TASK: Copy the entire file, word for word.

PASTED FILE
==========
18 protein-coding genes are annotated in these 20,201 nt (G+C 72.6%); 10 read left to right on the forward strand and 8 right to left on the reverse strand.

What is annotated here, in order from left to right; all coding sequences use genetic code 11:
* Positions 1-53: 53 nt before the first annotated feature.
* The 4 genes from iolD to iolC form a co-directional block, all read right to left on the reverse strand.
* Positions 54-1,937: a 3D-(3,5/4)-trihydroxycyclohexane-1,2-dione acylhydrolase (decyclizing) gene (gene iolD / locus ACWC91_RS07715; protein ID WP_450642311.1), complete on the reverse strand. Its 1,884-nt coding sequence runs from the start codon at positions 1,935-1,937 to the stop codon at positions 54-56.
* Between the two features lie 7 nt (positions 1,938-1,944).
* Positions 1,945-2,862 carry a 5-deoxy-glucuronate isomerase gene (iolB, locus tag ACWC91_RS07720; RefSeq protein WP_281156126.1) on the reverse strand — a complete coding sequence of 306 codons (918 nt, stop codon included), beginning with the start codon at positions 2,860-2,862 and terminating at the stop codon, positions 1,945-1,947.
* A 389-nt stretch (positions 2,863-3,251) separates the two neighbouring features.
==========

18 protein-coding genes are annotated in these 20,201 nt (G+C 72.6%); 10 read left to right on the forward strand and 8 right to left on the reverse strand.

What is annotated here, in order from left to right; all coding sequences use genetic code 11:
* Positions 1-53: 53 nt before the first annotated feature.
* The 4 genes from iolD to iolC form a co-directional block, all read right to left on the reverse strand.
* Positions 54-1,937: a 3D-(3,5/4)-trihydroxycyclohexane-1,2-dione acylhydrolase (decyclizing) gene (gene iolD / locus ACWC91_RS07715; protein ID WP_450642311.1), complete on the reverse strand. Its 1,884-nt coding sequence runs from the start codon at positions 1,935-1,937 to the stop codon at positions 54-56.
* Between the two features lie 7 nt (positions 1,938-1,944).
* Positions 1,945-2,862 carry a 5-deoxy-glucuronate isomerase gene (iolB, locus tag ACWC91_RS07720; RefSeq protein WP_281156126.1) on the reverse strand — a complete coding sequence of 306 codons (918 nt, stop codon included), beginning with the start codon at positions 2,860-2,862 and terminating at the stop codon, positions 1,945-1,947.
* A 389-nt stretch (positions 2,863-3,251) separates the two neighbouring features.